P.H. Cheung, a spokesman for Tencent, didn’t immediately respond to an email and text query on the company’s plans, which were previously reported by gaming industry media outlet Game look, Baidu and Oppo declined to comment.
Those negotiations are by no means all one-sided. If anything, Tencent may have to work hard to change the status quo. The country’s four biggest smartphone names — Oppo, Vivo, Huawei Technologies Co. and Xiaomi — run app stores for their users that together account for about 40 per cent of market share.
Among the new titles, Tencent wants a bigger revenue cut on is role-playing mainstay JX Online 3, developed by China’s Kingsoft Corp., and Crazyracing Kartrider, a mobile remake of a popular title from South Korea’s Nexon Co., one person said.
As of now, neither title is available on stores operated by Oppo and Vivo, suggesting those two device-makers have yet to agree to Tencent’s proposal.
App developers and publishers compete to get games listed on those stores, whose operators host in-game payments for things such as virtual goods, character skins and power-ups. In return, developers get a cut of that revenue.
Unlike in the US and Europe, where a 70-30 split is common, revenue-sharing varies hugely across different Chinese stores but is commonly pegged at 50 per cent. Furthermore, that cut is usually negotiated directly with each of the stores, sometimes on a game-by-game basis.
What’s in the app stores’ favour is the sheer volume of competition. While Google Play is blocked in China, there are approximately 400 Android app stores, though many have an extremely small number of mobile users.
The country’s app stores focus especially heavily on games because that’s where the money is — many don’t even levy a cut of revenue at all on non-gaming apps.
Dhaka, July 11 (UNB)- Electric vehicles (EVs) have started catching up in India, with various manufacturers like Ather, Revolt and Hyundai showing off their electric vehicles in the country. One of the major aspects of EVs is how they are powered. This depends upon power rating, connector type, cabling requirements and vehicle specification, reports The Indian Express.
One of the major parts of charging EVs is the power deliverance via AC (Alternating Current) and DC (Direct Current). This varies with vehicle types, charging network, charger types and more. Today we will be explaining how charging an EV works.
As of now, there are three types of EV charging methods – rapid, fast and slow. Slow chargers have a power deliverance of up to 3kW, which makes them apt for being used for overnight charging. These chargers usually take between six to 12 hours for a pure-EV to fully charge. For adding support for slow charging, EV manufacturers have to add a 3-pin or Type 2 socket to the vehicles. Slow chargers are only available with DC charging.
Fast chargers come with a power deliverance of up to 22kW, which takes approximately four hours to fully charge EVs. To get these manufacturers need to add a Type 1 or Type 2 sockets to vehicles. Just like the slow chargers, fast chargers are also only available in DC charging.
Unlike slow and fast chargers, rapid chargers are of two types: AC and DC. Currently, most Rapid AC chargers are rated at 43kW, whereas, Rapid DC chargers are rated at a minimum power deliverance of 50kW. Both of these chargers can charge EVs up to 80 per cent within 30 to 60 minutes. Rapid AC supporting cars are required to have a Type 2 connector, whereas, Rapic DC supporting EVs are required to either have a CCS, CHAdeMO or Tesla Type 2 connector.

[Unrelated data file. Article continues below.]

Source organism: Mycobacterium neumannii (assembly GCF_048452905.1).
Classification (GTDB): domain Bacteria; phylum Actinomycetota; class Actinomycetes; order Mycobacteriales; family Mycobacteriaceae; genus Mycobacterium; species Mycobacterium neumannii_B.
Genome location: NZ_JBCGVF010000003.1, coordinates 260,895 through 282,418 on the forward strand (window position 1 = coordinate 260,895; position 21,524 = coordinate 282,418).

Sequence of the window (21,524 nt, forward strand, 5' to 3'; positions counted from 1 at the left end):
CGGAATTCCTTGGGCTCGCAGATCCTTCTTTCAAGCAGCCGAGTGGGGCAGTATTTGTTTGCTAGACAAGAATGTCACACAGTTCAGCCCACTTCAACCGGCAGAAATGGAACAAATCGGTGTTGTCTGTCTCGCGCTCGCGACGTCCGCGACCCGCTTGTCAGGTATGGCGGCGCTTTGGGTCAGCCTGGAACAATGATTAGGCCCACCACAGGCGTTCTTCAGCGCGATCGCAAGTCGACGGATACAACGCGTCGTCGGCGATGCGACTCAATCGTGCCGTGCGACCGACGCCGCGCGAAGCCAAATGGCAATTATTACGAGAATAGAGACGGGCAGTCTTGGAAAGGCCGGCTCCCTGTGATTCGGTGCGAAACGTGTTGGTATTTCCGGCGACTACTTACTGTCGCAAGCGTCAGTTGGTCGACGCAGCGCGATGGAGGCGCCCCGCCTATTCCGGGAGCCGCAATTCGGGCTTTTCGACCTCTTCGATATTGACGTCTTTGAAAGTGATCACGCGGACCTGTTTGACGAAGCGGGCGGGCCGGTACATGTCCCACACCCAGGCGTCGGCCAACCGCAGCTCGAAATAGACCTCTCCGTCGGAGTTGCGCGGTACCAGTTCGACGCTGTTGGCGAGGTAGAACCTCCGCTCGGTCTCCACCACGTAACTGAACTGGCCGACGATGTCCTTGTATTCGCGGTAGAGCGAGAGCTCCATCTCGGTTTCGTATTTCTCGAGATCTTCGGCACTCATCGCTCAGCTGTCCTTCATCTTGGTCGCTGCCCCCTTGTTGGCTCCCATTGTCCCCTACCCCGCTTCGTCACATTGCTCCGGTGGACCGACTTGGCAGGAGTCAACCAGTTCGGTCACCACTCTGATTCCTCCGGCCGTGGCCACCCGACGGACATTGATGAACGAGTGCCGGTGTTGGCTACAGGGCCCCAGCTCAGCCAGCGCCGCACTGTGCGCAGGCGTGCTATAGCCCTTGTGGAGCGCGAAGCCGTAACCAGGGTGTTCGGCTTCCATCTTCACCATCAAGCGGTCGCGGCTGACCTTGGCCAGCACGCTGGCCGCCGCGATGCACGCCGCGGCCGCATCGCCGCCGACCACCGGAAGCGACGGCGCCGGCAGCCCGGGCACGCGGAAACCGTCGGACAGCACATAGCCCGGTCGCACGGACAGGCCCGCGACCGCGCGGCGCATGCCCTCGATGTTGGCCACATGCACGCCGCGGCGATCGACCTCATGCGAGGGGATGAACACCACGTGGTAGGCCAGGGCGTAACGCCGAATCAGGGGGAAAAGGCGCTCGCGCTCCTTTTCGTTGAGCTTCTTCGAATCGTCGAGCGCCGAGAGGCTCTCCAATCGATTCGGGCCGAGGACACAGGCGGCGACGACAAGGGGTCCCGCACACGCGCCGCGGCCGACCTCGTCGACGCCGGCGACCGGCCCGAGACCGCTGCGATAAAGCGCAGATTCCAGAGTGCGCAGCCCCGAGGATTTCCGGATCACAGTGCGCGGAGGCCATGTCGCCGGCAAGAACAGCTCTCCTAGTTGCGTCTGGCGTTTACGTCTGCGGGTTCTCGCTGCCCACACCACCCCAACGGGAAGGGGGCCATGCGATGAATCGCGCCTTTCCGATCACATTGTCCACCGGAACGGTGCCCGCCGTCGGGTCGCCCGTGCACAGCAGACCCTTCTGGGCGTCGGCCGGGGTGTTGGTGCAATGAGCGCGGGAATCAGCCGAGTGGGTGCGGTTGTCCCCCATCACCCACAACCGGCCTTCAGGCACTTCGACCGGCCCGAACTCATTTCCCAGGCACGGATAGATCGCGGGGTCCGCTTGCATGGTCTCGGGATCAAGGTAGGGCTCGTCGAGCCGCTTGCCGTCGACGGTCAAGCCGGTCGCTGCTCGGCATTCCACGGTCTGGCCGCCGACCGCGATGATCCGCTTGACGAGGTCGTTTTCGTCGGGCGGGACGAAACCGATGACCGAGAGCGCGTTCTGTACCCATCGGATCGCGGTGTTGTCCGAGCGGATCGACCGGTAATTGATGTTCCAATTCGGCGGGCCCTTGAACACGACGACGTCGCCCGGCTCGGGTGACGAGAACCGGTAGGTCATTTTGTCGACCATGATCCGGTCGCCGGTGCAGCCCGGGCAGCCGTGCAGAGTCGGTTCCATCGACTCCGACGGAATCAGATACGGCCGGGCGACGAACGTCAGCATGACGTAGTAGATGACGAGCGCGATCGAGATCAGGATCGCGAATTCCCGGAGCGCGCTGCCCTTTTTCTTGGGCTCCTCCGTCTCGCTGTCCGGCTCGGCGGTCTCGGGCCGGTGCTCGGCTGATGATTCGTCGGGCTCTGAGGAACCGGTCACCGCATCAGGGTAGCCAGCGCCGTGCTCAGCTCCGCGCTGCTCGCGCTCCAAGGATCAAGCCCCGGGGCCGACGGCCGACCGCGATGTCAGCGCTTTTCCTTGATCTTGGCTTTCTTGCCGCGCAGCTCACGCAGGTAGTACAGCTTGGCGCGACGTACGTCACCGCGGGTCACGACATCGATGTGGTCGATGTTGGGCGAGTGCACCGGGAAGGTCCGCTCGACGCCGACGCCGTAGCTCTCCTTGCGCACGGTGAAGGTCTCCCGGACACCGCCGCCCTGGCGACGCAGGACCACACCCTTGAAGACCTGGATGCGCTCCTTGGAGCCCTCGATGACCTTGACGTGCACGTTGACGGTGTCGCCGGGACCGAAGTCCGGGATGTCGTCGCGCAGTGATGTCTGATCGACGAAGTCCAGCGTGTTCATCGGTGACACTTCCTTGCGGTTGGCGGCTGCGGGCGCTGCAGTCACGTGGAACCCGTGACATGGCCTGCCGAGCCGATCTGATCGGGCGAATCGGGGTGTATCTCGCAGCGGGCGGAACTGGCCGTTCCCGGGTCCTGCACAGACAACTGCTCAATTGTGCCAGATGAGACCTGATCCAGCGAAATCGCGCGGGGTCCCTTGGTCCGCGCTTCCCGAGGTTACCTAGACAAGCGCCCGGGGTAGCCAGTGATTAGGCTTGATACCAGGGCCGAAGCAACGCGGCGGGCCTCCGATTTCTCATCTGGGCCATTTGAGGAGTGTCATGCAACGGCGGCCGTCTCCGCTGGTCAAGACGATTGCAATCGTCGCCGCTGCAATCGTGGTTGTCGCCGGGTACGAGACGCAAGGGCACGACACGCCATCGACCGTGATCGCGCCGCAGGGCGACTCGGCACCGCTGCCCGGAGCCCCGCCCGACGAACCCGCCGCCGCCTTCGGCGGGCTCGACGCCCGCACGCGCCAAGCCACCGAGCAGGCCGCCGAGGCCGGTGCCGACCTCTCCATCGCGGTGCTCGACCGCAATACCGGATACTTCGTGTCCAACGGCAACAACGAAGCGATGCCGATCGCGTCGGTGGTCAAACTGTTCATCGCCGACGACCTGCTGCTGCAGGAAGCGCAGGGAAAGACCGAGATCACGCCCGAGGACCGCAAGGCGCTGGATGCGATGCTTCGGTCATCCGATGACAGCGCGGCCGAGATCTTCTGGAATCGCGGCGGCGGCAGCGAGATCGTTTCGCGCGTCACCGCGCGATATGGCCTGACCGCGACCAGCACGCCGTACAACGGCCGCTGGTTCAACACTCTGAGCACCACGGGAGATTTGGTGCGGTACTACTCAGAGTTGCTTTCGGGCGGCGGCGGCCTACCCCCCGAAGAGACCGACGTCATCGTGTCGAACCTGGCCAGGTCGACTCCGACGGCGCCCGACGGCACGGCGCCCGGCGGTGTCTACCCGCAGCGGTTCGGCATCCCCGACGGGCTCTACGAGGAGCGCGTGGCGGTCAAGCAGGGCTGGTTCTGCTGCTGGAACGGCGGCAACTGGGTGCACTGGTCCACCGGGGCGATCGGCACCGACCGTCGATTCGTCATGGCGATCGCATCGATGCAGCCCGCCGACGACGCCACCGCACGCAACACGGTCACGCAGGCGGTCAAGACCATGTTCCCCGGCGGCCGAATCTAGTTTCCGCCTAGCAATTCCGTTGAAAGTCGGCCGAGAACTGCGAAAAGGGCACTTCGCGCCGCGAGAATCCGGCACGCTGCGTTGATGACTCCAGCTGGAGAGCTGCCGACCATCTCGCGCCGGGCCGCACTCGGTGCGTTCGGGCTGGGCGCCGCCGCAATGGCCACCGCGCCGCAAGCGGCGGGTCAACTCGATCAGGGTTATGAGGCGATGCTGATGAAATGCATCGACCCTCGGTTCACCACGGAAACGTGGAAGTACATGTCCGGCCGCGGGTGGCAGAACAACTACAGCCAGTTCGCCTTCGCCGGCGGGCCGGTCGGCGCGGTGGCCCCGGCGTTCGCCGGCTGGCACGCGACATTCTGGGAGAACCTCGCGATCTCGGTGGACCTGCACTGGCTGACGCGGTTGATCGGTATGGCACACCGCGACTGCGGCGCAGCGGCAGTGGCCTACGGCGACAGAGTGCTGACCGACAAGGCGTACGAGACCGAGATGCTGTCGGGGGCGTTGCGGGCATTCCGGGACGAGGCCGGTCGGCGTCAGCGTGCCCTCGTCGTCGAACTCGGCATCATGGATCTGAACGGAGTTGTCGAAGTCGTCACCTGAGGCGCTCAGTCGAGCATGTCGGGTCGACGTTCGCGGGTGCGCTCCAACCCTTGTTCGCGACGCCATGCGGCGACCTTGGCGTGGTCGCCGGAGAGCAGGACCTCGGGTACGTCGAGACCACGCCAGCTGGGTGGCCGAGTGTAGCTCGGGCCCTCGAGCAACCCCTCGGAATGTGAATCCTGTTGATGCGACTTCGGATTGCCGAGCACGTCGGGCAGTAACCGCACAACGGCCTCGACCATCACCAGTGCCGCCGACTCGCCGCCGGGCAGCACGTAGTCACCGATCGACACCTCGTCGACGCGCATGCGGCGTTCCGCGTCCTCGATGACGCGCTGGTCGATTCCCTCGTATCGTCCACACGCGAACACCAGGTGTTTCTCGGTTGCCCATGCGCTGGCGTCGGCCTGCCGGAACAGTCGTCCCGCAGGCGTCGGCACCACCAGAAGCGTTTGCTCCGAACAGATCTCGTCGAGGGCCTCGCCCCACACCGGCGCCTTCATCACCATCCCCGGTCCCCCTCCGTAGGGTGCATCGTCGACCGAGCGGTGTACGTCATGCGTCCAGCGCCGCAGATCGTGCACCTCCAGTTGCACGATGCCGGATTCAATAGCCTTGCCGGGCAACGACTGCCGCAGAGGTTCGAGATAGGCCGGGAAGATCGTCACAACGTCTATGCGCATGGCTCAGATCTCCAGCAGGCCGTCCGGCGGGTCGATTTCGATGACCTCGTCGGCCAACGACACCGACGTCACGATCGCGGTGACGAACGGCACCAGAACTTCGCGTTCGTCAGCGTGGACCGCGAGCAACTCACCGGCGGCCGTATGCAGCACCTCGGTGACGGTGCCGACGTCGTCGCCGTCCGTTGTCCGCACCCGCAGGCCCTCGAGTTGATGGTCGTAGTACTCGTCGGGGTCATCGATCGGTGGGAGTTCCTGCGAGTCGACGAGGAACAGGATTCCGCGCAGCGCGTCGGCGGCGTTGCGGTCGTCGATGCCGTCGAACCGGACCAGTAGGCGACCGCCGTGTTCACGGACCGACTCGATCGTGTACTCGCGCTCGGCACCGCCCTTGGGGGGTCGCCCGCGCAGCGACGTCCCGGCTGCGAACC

Rapid chargers, to protect the EV’s batteries and extend their life, power down, when the batteries reach 80 per cent of charging. The next generation of rapid DC chargers are expected to increase power delivery to 150kW and then to 350kW, which will reduce charging times. As of now, Tesla has the fastest rapid DC chargers with 120kW power delivery.
Though Tesla’s superchargers are the most powerful EV chargers in the market, they are not that widespread globally. So if you are planning to purchase a Tesla outside of the US, we recommend that you pick up an adapter along with it to enable the vehicle to use the 50 kW rapid units fitted with a CHAdeMO or CCS connectors.
Another big point to keep in mind is that except for the US, other countries don’t have such a vast network of charging stations built to support an electric ecosystem. Countries like India, which have an extremely large area to cover will see a lot of growing pains and will take a lot of time to get the infrastructure up and running. Also in various developing countries, there will also be an issue of power theft, which also would need to be taken care of.
CHAdeMO is one of the most popular connectors available in the market. It is also one of the most adopted connectors by EV manufacturers. Cars like the BMW i3, VW e-Golf and Hyundai Ioniq Electric, all of which are quite popular. The only EV able to use Rapid AC charging is Renault Zoe. However, there are a few EVs that come with an AC charger bundled with them, but they don’t take an AC charge, the charger, takes the AC current converts it to DC and then sends it to the vehicle. An example of this would be the recently showcased Hyundai Kona.